Looks like you had a fabulous day! Wish I could have joined you!

Soozcat said...

Ohhh, all that beautiful fabric. And it looks as though you had a delicious lunch to boot.

I'd never heard "jelly roll" used as a euphemism before, either. Guess you learn something every day...

Mike Woodcock said...

Can't help with bees I'm afraid, except to say that I used your sugar trick a couple of days ago and it seemed to revive a particularly sluggish beauty of the bumble variety!
Sounds like you had a well deserved rest and I'm glad you found the time to share it with us.

Acornmoon said...

How lovely to see a hive in action and to know that bees are thriving.

It looks like you had a great day, I wonder what you will make with that delightful jelly roll?

Gerry Snape said...

What a day! That does your soul good. And what a lovely friend. Always good to have such a great friend. thanks for the bee info.Never know when "him outside" might decide that bees are the next big thing!

Jane said...

Glad you had such a good day. Must remember that shop in Abingdon.

Sarah said...

Thanks for that colour mix - I'll definitely be trying it. Apparently jelly roll also means sex! However it also has lots of other meanings I hadn't heard of - Wiki actually has a page - http://en.wikipedia.org/wiki/Jelly_roll

tlawwife said...

One day I am going to get to come to England in the summer and enjoy your gardens. So far we have only been there in the winter when it is not as beautiful.

Anonymous said...

What a fabulous day out! I have some of those fabrics - but I bought mine in Singapore!! Thank you for adding me to your blog list - of course you are on mine!! Have a lovely weekend and finish recharging your batteries!
Anne x

Janet Metzger, Artist said...

Oh Gretel, what a wonderful post...I almost felt your refreshment ;-) I loved Deb's mis-matched plates and crystal dessert set ..the berries looked mouth watering. Very envious of your vintage jelly roll...so cute. I can't wait to see what you might do with it once you have time to play with your sewing machine. The bee tutorial was so interesting and I loved the close photos...what a treat for you. Below is a quote from The Fat Quarter Shop about Jelly Rolls:

"Jelly Rolls are collections of 2.5" x 44" strips of fabric. They typically include 40 strips of fabric but can vary. Jelly Rolls are a wider version of a Honey Bun. We also include Twice the Charm, Fat Rolls, Sushi Rolls, Bali Pops and Charming Jelly Cakes in this department. They are slightly different sizes but similar items."

They all sound like something to eat!

Unknown said...

Loved reading and reliving the day, Gretel. I enjoyed myself so much :-) Thank you for writing up all we did with such care and giving it a backdrop of great photos. I am going to try to work out how to save some of the bee pictures you have taken, if that is okay?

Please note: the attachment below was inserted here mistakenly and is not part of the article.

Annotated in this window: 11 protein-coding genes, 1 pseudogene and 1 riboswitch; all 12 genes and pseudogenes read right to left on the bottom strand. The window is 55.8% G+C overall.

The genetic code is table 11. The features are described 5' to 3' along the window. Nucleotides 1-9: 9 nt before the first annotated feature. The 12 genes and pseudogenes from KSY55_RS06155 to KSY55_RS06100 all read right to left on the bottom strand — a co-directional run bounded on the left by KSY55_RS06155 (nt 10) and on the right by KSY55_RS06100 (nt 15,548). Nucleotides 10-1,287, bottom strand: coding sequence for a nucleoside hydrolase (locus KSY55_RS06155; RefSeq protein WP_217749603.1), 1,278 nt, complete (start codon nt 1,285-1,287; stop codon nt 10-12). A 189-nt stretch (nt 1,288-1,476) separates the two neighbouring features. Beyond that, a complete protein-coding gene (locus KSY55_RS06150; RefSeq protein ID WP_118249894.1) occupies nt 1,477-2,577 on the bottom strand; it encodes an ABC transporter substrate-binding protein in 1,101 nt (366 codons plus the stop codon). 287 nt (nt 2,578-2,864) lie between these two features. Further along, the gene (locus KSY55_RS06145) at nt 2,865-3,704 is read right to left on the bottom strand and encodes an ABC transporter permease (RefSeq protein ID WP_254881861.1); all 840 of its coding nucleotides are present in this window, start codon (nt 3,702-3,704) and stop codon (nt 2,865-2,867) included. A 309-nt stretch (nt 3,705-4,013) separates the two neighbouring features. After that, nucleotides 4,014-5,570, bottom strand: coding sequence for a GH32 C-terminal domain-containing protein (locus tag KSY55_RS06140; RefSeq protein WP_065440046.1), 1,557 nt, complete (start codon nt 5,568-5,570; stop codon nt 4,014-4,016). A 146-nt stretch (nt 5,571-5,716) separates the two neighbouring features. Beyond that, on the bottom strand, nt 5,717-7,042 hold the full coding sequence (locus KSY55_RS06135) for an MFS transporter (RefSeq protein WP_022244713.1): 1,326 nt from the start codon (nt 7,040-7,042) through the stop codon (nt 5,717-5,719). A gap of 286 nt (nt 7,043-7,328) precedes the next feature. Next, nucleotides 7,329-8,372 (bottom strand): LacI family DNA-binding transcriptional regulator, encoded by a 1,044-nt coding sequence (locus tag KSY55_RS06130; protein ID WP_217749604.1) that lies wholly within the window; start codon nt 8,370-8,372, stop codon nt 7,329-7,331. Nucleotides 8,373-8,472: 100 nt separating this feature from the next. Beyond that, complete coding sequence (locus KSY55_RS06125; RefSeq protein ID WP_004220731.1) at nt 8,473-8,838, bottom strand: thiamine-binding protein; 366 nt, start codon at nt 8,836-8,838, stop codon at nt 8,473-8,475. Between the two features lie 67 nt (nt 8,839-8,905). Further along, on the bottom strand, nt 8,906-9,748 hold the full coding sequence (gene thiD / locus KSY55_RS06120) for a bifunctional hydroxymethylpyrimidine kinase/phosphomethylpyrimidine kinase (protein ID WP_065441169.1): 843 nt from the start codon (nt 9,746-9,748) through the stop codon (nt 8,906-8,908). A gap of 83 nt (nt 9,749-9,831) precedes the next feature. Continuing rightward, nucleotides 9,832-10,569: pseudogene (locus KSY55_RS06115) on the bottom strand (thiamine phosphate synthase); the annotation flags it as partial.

You are a star pupil, too, learning as much about bees in that one afternoon as I have learned so far in my half a year of lessons!

Any ideas yet of what you are going to do with the exquisite striped cotton? I thought how it would make a perfect apron for a French House Mouse, or alternatively, a pair of pretty cami knickers for me... if I wore such things!

Do we have to wait another year for the same excuse in order to treat ourselves to a day like that again? I hope not!

D x

Frances said...

What a wonderful day off you have had. The fabric shop does look pretty marvelous, but...it is the bee photos that have really captivated me.

I learned so much from this post, and was reminded of much about bees that I had forgotten.

Many thanks, PG. Hoping that you soon again will have another wonderful day off. xo

SmitoniusAndSonata said...

The perfect day out !!

rachel said...

What a very nice day! Thank you for sharing it. x

Anji* said...

What a lovely post, about a lovely day! Lucky you, I love fabric, bees and newts too! The meringues sound delicious..

Anonymous said...

What a way to spend a day off! And how informative it's been. . . I've been doing it wrong for years! Have to admit that I could spend DAYS in that fabric shop, and another few days just sitting in the garden. . . . hope you're refreshed and rested.

menopausalmusing said...

Some days are just SO special aren't they. I now have a new word in my vocabulary: Jellyroll........ (and I also had an educational time researching all the different meanings). I sat lusting after those delicious sounding meringues. They sound soooo special.

Anonymous said...

A wonderful account of a splendid day
such fabrics
such a tea
and all those bees
which scare the bejeesus out of me
but whose product I delight in

justherdingcats said...

fab post - i was enthralled. splendid bees, lovely fabric and i love the strawberries xx

Keith said...

Bees. Love them. And a curious symmetry between the photos of bees on the combs, and people in amongst the fabrics. Ha !

Wanda..... said...

Loved your post...it certainly recharged my batteries tonight!

Janet said...

oooohhh! what's not to love about strawberries and meringue plus a trip to a new fabric shop plus visits with bees and toads and newts.
Lucky you!!!

Janet said...

oooohhh! what's not to love about strawberries and meringue plus a trip to a new fabric shop plus visits with bees and toads and newts.
Lucky you!!!